The Dreaming is one of a line of graphic novels spun from Neil Gaiman’s The Sandman. This developing universe includes the realm, The Dreaming, inhabited by storytellers who maintain the world, acting as wardens for dreamers and all manner of stories – from books never written to boogeymen of history. In this first volume, the Lord of Dreams has vanished, his people can’t find him and their world begins to literally crack apart.
A colourful cast of characters – namely the Librarian, Merv Pumpkinhead, Dora the mysterious Monstress, M the raven, the latest Eve, Cain and Abel – all work together and independently to play their part in the maintenance and repair of The Dreaming during its time of upheaval.
Author Simon Spurrier and artist Bilquis Evely craft a visually impressive, twisted story. It’s reminiscent of DC’s Doom Patrol in its offbeat, art history aware conceptual and philosophical vision of this magical realm. The artwork is highly detailed with sharp lines that create impactful action that is striking in its more horror inducing moments. Similarly, the words on the page are linguistic tongue twisters, full of poetic alliteration that emphasises that this is a place full of storytellers.
Volume One is the first arc in this tale of The Dreaming and it is a downward spiral. The predictable, solid life of the storytellers takes increasingly darker and weirder turns in each issue. This isn’t about using hope to triumph, but rather the grind that brings hopelessness. At least until we reach the turning point.
Where The Dreaming is at its best is when it weaves a narrative around a particular character and allows us to get to know them better. Certainly, fans of grumbling but earnest Merv will appreciate his say-it-as-it-is complaints about his fellow storytellers. Those who appreciate a female character with edge will take to Dora who is at once flighty and selfish but determined and honest in a way others aren’t. For those who love world building and mythos, the host of background characters – including the wyvern and sphinx guards – and dream concepts, such as how The Dreaming deals with lucid dreamers, will excite and raise even more questions about the mechanics of a world built on curious foundations.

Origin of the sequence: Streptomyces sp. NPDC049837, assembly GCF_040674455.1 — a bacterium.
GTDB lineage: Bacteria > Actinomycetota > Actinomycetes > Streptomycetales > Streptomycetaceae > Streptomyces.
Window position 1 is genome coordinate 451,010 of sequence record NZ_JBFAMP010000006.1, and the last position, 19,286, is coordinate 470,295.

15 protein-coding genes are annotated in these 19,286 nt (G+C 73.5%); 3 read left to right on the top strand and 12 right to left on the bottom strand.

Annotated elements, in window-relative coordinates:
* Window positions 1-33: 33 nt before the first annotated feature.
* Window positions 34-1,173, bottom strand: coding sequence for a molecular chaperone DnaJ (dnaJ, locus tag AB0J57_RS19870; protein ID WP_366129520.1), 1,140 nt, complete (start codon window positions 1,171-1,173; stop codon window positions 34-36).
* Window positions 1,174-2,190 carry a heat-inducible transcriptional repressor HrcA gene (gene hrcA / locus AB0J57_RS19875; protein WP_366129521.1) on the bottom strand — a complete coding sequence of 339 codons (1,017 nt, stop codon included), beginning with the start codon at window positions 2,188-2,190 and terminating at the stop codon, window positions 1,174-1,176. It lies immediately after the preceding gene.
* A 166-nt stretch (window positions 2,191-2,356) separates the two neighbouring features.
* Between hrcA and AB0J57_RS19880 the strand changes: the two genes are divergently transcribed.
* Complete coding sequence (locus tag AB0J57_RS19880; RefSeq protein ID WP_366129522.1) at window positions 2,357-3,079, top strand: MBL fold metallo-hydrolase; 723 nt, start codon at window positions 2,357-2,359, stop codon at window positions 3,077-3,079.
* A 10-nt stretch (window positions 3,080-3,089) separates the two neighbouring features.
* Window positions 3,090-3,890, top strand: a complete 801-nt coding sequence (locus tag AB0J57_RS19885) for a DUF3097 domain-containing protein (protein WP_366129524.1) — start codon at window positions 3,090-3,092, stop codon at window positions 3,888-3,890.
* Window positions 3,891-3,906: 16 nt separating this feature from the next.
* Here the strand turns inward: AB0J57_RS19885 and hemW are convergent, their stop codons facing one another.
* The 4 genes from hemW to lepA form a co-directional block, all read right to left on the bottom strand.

At times, the wordsmithery of the dialogue can be overwhelming and feel complicated, yet this is often balanced out by the sheer number of straight talking characters. It is perhaps done this way so that readers don’t feel the leaning too much into Shakespearian speech or absent of the high art thinking that would inevitably result from the stories of a universe full of creatives.
Action, mystery, big ideas and concepts as creatures are all what powers The Dreaming and the combined efforts of Spurrier, Evely and Mat Lopes make it a compelling and interesting read for older teens and adults alike.
The Dreaming Volume 1 was published by DC Comics on 11 July 2019